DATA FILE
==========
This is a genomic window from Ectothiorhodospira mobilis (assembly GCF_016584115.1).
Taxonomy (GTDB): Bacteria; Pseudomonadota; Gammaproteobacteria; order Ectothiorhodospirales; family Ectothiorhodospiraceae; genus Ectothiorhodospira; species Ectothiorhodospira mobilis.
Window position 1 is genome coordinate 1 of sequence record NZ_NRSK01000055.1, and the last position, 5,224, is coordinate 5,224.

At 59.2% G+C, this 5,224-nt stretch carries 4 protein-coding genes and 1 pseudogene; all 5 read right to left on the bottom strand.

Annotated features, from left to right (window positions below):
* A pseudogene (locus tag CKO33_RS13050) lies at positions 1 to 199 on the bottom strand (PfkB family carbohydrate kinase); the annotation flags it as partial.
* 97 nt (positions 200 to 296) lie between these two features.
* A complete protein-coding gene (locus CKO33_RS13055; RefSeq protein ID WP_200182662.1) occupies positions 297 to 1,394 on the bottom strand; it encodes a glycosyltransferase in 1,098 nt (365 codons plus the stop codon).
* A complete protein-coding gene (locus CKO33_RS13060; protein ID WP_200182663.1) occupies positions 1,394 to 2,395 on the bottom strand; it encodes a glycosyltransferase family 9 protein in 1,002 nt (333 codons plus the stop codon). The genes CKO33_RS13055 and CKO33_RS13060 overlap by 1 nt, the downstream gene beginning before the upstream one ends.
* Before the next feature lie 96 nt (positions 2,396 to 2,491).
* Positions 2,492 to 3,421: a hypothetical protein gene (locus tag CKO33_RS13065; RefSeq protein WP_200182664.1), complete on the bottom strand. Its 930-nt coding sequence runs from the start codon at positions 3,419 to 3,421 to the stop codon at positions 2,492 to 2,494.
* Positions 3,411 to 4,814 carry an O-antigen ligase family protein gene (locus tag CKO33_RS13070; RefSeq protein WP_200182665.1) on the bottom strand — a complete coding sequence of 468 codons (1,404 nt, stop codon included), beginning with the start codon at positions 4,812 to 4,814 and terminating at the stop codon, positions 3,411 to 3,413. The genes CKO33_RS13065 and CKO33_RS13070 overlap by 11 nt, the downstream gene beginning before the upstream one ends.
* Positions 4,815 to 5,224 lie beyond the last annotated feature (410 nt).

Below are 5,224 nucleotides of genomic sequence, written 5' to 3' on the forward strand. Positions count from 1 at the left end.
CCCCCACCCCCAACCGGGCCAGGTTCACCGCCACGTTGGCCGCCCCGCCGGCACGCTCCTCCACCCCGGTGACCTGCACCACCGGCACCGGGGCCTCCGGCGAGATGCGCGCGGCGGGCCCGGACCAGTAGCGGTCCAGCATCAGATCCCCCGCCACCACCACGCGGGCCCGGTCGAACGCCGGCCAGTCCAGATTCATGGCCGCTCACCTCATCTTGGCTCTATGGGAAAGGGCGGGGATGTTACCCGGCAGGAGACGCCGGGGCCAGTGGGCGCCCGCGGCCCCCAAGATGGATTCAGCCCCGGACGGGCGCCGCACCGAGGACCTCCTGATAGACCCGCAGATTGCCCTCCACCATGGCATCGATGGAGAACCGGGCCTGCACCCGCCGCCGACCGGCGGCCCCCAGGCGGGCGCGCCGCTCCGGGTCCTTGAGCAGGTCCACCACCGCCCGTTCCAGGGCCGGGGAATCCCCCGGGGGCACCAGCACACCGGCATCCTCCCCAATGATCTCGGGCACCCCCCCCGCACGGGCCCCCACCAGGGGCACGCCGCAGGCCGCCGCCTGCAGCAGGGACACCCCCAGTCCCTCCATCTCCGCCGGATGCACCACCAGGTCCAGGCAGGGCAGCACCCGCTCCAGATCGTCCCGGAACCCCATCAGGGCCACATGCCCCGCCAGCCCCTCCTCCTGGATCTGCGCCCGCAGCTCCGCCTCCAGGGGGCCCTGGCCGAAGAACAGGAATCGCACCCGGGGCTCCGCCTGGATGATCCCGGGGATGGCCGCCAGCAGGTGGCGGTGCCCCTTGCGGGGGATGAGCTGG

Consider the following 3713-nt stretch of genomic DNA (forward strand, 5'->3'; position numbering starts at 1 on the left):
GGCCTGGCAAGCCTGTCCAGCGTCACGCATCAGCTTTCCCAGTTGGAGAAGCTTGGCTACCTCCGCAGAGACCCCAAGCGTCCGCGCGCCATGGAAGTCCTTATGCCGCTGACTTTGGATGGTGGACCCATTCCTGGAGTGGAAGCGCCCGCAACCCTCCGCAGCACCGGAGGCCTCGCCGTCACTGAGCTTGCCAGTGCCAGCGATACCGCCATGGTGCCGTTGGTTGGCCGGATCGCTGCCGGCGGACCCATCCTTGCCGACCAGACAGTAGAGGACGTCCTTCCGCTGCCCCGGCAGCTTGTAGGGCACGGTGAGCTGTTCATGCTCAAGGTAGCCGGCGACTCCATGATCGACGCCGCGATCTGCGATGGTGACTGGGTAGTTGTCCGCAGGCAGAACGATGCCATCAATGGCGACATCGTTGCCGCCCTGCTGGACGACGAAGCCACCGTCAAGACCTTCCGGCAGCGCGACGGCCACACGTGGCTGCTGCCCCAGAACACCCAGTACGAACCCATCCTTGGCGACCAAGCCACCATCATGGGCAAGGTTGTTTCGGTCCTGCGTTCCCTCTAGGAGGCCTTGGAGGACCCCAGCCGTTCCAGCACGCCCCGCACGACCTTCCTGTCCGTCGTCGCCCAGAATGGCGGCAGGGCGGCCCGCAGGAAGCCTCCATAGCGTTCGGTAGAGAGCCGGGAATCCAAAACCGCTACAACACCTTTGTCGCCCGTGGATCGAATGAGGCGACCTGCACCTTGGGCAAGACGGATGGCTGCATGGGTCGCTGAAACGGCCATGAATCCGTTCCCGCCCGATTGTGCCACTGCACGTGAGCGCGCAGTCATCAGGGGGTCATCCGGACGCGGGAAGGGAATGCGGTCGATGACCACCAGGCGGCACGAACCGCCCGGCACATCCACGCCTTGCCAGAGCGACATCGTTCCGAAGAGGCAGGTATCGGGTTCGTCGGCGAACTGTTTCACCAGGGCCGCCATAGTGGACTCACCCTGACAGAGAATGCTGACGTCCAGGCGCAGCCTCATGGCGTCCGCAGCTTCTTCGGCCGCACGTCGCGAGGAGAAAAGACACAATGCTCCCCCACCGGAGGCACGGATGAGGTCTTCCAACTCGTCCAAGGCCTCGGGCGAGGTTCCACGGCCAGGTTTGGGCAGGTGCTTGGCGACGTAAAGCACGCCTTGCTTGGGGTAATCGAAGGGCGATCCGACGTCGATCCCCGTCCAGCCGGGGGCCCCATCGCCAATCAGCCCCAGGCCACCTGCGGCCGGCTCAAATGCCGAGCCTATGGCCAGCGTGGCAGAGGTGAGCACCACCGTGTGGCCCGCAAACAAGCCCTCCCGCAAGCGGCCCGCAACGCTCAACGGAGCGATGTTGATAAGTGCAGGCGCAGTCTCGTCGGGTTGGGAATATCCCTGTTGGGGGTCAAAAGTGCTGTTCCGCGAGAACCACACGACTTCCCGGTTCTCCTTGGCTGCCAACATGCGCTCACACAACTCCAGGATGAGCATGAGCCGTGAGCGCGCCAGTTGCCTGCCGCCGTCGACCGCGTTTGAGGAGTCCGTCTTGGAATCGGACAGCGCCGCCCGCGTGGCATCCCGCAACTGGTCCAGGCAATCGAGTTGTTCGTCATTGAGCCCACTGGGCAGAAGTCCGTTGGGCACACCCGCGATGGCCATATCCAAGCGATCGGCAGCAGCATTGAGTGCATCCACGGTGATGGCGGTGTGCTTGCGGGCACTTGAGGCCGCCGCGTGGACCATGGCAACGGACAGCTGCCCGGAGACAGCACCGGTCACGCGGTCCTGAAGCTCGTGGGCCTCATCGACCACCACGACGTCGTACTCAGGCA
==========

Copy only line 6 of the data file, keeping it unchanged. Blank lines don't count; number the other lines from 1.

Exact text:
* A pseudogene (locus tag CKO33_RS13050) lies at positions 1 to 199 on the bottom strand (PfkB family carbohydrate kinase); the annotation flags it as partial.